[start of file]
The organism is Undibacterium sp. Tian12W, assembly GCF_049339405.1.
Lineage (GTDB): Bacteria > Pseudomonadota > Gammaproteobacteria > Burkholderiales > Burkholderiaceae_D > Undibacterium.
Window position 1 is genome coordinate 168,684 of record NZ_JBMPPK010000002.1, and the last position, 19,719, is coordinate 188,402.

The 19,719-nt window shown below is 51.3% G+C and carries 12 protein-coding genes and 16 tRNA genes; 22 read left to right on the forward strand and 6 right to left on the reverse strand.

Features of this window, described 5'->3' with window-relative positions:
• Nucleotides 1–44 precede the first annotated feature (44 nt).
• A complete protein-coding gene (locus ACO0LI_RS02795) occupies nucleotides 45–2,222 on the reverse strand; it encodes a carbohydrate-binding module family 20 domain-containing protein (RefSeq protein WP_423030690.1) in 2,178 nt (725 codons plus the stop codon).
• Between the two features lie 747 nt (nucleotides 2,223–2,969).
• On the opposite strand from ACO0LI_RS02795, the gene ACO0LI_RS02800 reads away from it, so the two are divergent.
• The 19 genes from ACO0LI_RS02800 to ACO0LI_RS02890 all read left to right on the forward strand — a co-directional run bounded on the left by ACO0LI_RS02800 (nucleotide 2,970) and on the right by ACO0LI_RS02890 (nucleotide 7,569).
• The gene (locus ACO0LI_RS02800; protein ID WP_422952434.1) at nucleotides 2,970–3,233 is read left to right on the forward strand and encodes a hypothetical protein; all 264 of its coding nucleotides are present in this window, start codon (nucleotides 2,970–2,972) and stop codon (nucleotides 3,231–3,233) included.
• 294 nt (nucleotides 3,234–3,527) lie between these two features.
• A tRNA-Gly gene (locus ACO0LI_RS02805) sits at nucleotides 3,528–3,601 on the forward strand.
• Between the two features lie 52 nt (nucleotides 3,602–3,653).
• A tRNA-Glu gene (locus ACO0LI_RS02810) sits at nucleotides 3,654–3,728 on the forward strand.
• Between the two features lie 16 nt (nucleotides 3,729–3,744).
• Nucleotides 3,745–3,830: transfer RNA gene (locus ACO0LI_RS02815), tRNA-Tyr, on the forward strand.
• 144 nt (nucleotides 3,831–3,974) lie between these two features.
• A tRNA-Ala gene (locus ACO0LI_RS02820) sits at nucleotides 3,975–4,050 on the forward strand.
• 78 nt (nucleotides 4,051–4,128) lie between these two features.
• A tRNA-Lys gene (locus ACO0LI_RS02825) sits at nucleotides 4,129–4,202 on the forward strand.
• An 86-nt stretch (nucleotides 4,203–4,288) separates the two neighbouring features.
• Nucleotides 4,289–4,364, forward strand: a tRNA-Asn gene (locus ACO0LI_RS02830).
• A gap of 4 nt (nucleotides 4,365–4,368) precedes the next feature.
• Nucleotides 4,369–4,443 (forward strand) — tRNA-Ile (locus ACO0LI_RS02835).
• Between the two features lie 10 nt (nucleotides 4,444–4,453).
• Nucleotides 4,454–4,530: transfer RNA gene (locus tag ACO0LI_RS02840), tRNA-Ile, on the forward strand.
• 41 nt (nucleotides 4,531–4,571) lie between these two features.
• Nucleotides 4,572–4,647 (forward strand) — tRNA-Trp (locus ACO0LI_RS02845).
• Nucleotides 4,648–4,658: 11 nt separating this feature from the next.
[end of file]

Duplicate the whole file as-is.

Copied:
The organism is Undibacterium sp. Tian12W, assembly GCF_049339405.1.
Lineage (GTDB): Bacteria > Pseudomonadota > Gammaproteobacteria > Burkholderiales > Burkholderiaceae_D > Undibacterium.
Window position 1 is genome coordinate 168,684 of record NZ_JBMPPK010000002.1, and the last position, 19,719, is coordinate 188,402.

The 19,719-nt window shown below is 51.3% G+C and carries 12 protein-coding genes and 16 tRNA genes; 22 read left to right on the forward strand and 6 right to left on the reverse strand.

Features of this window, described 5'->3' with window-relative positions:
• Nucleotides 1–44 precede the first annotated feature (44 nt).
• A complete protein-coding gene (locus ACO0LI_RS02795) occupies nucleotides 45–2,222 on the reverse strand; it encodes a carbohydrate-binding module family 20 domain-containing protein (RefSeq protein WP_423030690.1) in 2,178 nt (725 codons plus the stop codon).
• Between the two features lie 747 nt (nucleotides 2,223–2,969).
• On the opposite strand from ACO0LI_RS02795, the gene ACO0LI_RS02800 reads away from it, so the two are divergent.
• The 19 genes from ACO0LI_RS02800 to ACO0LI_RS02890 all read left to right on the forward strand — a co-directional run bounded on the left by ACO0LI_RS02800 (nucleotide 2,970) and on the right by ACO0LI_RS02890 (nucleotide 7,569).
• The gene (locus ACO0LI_RS02800; protein ID WP_422952434.1) at nucleotides 2,970–3,233 is read left to right on the forward strand and encodes a hypothetical protein; all 264 of its coding nucleotides are present in this window, start codon (nucleotides 2,970–2,972) and stop codon (nucleotides 3,231–3,233) included.
• 294 nt (nucleotides 3,234–3,527) lie between these two features.
• A tRNA-Gly gene (locus ACO0LI_RS02805) sits at nucleotides 3,528–3,601 on the forward strand.
• Between the two features lie 52 nt (nucleotides 3,602–3,653).
• A tRNA-Glu gene (locus ACO0LI_RS02810) sits at nucleotides 3,654–3,728 on the forward strand.
• Between the two features lie 16 nt (nucleotides 3,729–3,744).
• Nucleotides 3,745–3,830: transfer RNA gene (locus ACO0LI_RS02815), tRNA-Tyr, on the forward strand.
• 144 nt (nucleotides 3,831–3,974) lie between these two features.
• A tRNA-Ala gene (locus ACO0LI_RS02820) sits at nucleotides 3,975–4,050 on the forward strand.
• 78 nt (nucleotides 4,051–4,128) lie between these two features.
• A tRNA-Lys gene (locus ACO0LI_RS02825) sits at nucleotides 4,129–4,202 on the forward strand.
• An 86-nt stretch (nucleotides 4,203–4,288) separates the two neighbouring features.
• Nucleotides 4,289–4,364, forward strand: a tRNA-Asn gene (locus ACO0LI_RS02830).
• A gap of 4 nt (nucleotides 4,365–4,368) precedes the next feature.
• Nucleotides 4,369–4,443 (forward strand) — tRNA-Ile (locus ACO0LI_RS02835).
• Between the two features lie 10 nt (nucleotides 4,444–4,453).
• Nucleotides 4,454–4,530: transfer RNA gene (locus tag ACO0LI_RS02840), tRNA-Ile, on the forward strand.
• 41 nt (nucleotides 4,531–4,571) lie between these two features.
• Nucleotides 4,572–4,647 (forward strand) — tRNA-Trp (locus ACO0LI_RS02845).
• Nucleotides 4,648–4,658: 11 nt separating this feature from the next.